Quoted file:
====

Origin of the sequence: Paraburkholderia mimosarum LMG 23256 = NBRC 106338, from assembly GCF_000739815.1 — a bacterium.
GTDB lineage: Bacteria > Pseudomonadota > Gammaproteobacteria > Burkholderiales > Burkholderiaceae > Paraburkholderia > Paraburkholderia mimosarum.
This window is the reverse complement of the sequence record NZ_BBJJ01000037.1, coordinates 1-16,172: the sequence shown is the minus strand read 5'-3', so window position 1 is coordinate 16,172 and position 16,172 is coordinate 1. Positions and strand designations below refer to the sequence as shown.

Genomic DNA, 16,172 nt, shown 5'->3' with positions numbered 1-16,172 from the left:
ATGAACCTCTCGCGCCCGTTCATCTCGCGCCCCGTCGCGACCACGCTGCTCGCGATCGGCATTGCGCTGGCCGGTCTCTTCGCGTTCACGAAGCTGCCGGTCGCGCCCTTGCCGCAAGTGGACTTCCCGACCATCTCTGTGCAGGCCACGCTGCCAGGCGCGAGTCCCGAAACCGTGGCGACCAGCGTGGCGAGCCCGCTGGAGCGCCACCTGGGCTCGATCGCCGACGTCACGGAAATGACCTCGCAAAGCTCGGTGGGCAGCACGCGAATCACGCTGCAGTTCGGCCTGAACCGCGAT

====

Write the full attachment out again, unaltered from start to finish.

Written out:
Origin of the sequence: Paraburkholderia mimosarum LMG 23256 = NBRC 106338, from assembly GCF_000739815.1 — a bacterium.
GTDB lineage: Bacteria > Pseudomonadota > Gammaproteobacteria > Burkholderiales > Burkholderiaceae > Paraburkholderia > Paraburkholderia mimosarum.
This window is the reverse complement of the sequence record NZ_BBJJ01000037.1, coordinates 1-16,172: the sequence shown is the minus strand read 5'-3', so window position 1 is coordinate 16,172 and position 16,172 is coordinate 1. Positions and strand designations below refer to the sequence as shown.

Genomic DNA, 16,172 nt, shown 5'->3' with positions numbered 1-16,172 from the left:
ATGAACCTCTCGCGCCCGTTCATCTCGCGCCCCGTCGCGACCACGCTGCTCGCGATCGGCATTGCGCTGGCCGGTCTCTTCGCGTTCACGAAGCTGCCGGTCGCGCCCTTGCCGCAAGTGGACTTCCCGACCATCTCTGTGCAGGCCACGCTGCCAGGCGCGAGTCCCGAAACCGTGGCGACCAGCGTGGCGAGCCCGCTGGAGCGCCACCTGGGCTCGATCGCCGACGTCACGGAAATGACCTCGCAAAGCTCGGTGGGCAGCACGCGAATCACGCTGCAGTTCGGCCTGAACCGCGAT